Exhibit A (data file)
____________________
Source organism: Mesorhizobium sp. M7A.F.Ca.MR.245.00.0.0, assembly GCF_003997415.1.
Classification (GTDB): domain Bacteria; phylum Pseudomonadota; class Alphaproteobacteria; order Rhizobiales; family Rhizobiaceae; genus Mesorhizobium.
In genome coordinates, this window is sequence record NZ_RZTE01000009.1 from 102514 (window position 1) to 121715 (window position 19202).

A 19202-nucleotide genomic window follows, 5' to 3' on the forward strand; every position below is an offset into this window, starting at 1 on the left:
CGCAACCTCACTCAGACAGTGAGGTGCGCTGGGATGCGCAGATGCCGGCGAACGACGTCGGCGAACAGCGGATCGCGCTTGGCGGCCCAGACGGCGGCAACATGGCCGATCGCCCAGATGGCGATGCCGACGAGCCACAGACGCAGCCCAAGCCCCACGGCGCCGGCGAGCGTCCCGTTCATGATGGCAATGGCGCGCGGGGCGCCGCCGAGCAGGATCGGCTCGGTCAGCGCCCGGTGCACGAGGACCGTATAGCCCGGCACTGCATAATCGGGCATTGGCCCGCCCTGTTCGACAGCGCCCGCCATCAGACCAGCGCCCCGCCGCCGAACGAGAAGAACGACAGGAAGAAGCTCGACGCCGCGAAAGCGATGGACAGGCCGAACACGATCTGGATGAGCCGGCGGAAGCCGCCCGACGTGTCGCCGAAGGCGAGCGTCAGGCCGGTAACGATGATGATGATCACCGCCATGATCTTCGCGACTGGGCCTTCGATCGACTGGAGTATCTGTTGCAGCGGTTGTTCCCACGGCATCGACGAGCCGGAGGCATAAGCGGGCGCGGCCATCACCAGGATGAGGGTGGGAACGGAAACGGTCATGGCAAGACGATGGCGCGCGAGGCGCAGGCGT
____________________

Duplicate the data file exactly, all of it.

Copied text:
Source organism: Mesorhizobium sp. M7A.F.Ca.MR.245.00.0.0, assembly GCF_003997415.1.
Classification (GTDB): domain Bacteria; phylum Pseudomonadota; class Alphaproteobacteria; order Rhizobiales; family Rhizobiaceae; genus Mesorhizobium.
In genome coordinates, this window is sequence record NZ_RZTE01000009.1 from 102514 (window position 1) to 121715 (window position 19202).

A 19202-nucleotide genomic window follows, 5' to 3' on the forward strand; every position below is an offset into this window, starting at 1 on the left:
CGCAACCTCACTCAGACAGTGAGGTGCGCTGGGATGCGCAGATGCCGGCGAACGACGTCGGCGAACAGCGGATCGCGCTTGGCGGCCCAGACGGCGGCAACATGGCCGATCGCCCAGATGGCGATGCCGACGAGCCACAGACGCAGCCCAAGCCCCACGGCGCCGGCGAGCGTCCCGTTCATGATGGCAATGGCGCGCGGGGCGCCGCCGAGCAGGATCGGCTCGGTCAGCGCCCGGTGCACGAGGACCGTATAGCCCGGCACTGCATAATCGGGCATTGGCCCGCCCTGTTCGACAGCGCCCGCCATCAGACCAGCGCCCCGCCGCCGAACGAGAAGAACGACAGGAAGAAGCTCGACGCCGCGAAAGCGATGGACAGGCCGAACACGATCTGGATGAGCCGGCGGAAGCCGCCCGACGTGTCGCCGAAGGCGAGCGTCAGGCCGGTAACGATGATGATGATCACCGCCATGATCTTCGCGACTGGGCCTTCGATCGACTGGAGTATCTGTTGCAGCGGTTGTTCCCACGGCATCGACGAGCCGGAGGCATAAGCGGGCGCGGCCATCACCAGGATGAGGGTGGGAACGGAAACGGTCATGGCAAGACGATGGCGCGCGAGGCGCAGGCGT